To enable the most coherent, updated and professionally relevant study programme, the curation of the programme follows a dynamic timeline which stretches from planning courses and inviting artists a year and a half ahead to the ones that enter the programme closely before the upcoming block or semester. Teachers and artists professional practice plays significant role when it comes to their availability to teach. The programme is built in a delicate interplay between these timelines, the dramaturgical coherency of the programme and needed space for changes and renewal in the curriculum.
The general blocks division (and the academic year start and end) is set by the Academy of Theatre and Dance management and is available online on My AHK page. The SNDO programme content is communicated to students two-three times per year and every time minimum four weeks prior to the start of the upcoming block (except in the first year whereby the program is sent at the beginning of the school year). The courses schedule of all study years are sent per email to all students. This is often preceded or followed by verbal guidance through the programme in a group setting between the artistic director and the students. The individual descriptions of regular courses are available following this link (note: you need to be logged into the ahk account to be able to access these pages).
Artistic director usually engages in dialogue with teachers in different ways and moments. There are yearly one-on-one meetings prior, during or after the course. There is a yearly teachers meeting where artistic director guides all (regular and Amsterdam based) teachers and artists through the curriculum and general developments in the school and programme.
With invitations to artists and guest teachers for the first time, artistic director engages in a dialogue about the context and expectations of those who are invited to teach a course. The complete study guide is sent to each guest teacher and artist together with the confirmation of the course. Like this the guest artist and teacher get an insight into general workings and requirements of the programme.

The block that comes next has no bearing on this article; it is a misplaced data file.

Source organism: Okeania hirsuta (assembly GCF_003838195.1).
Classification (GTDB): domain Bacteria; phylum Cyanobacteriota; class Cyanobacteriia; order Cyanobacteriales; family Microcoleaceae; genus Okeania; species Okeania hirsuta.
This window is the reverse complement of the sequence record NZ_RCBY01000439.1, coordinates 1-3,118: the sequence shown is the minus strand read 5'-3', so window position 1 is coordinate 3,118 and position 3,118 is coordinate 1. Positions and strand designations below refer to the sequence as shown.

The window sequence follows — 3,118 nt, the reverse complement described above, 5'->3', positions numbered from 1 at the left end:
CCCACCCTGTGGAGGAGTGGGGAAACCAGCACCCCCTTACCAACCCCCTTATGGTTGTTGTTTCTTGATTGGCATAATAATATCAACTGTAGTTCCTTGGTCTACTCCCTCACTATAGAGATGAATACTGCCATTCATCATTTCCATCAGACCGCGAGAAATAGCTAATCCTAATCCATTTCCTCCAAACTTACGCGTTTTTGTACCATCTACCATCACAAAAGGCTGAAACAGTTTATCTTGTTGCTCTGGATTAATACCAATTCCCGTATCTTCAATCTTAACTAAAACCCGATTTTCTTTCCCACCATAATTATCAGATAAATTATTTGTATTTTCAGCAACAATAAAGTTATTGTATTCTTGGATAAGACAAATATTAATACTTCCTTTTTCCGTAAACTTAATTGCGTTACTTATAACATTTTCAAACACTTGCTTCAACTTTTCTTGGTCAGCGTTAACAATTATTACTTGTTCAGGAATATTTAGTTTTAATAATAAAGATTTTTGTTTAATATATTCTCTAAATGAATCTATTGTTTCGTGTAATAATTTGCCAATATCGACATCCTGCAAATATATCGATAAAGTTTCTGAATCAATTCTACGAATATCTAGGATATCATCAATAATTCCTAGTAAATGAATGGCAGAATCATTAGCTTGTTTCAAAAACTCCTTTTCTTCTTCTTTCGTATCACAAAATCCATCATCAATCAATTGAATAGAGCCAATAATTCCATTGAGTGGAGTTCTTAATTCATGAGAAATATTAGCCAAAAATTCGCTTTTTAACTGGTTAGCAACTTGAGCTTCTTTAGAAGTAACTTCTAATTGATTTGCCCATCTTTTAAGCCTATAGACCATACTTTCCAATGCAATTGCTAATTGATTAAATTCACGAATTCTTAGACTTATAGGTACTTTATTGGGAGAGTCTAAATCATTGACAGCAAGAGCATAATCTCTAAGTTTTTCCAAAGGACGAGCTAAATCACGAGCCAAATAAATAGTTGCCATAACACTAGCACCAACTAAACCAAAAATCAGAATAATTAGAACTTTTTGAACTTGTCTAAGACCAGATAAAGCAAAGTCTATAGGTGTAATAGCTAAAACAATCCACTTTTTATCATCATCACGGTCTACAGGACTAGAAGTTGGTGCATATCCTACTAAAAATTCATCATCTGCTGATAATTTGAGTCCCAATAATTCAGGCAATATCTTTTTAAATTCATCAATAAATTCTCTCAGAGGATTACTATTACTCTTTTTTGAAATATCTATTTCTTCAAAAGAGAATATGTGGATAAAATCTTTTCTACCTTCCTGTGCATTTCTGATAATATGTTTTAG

Besides structurally receiving the information from the institution, students are expected to show curiosity and conduct independent research and information search about the teachers and guest artists work. Internet is rich in information and ATD library provides great professional insights through magazines, books and videos, but also through access to SNDO alumni work and final paper (BA thesis).
Academy of Theatre and Dance has put three of its studios at availability of SNDO programme. This follows the general distribution of 3 studios per dance BA/ AD. SNDO’s studios are 602, 609 and 809. 602 is a large multifunctional space, it has mirrors, artificial and daylight, black and white curtains, dance floor and light grid. It is used for classes, rehearsals and performance programmes. 609 is a smaller studio. It contains light grid, wooden floor and no windows. It is used for classes, rehearsals and performances. 809 is a big daylight studio on the rooftop of the Academy. It has a wooden floor and no possibility to be darkened. Besides classes and performances, which work with daylight, 809 is at times used for different gatherings and celebrations at the Academy.
These studios are used by SNDO 1, 2 and 3. In the performance periods priorities are agreed upon so that those who are preparing the studio festivals have priority in booking the studios outside the regularly scheduled courses.
For SNDO 4, there are 2 to occasionally 3 external studios rented from January – June. These are Entre Nous Studio in Ruijterkade 149 and BAU studios in Entrepotdok 4. These studios belong to external partners. Students are obliged to comply with house regulations and expectations of those who run these spaces. After one initial warning, failing to respect the regulations and agreements will result in withdrawal of studio usage from the student(s) concerned.
SNDO administrator manages studios scheduling.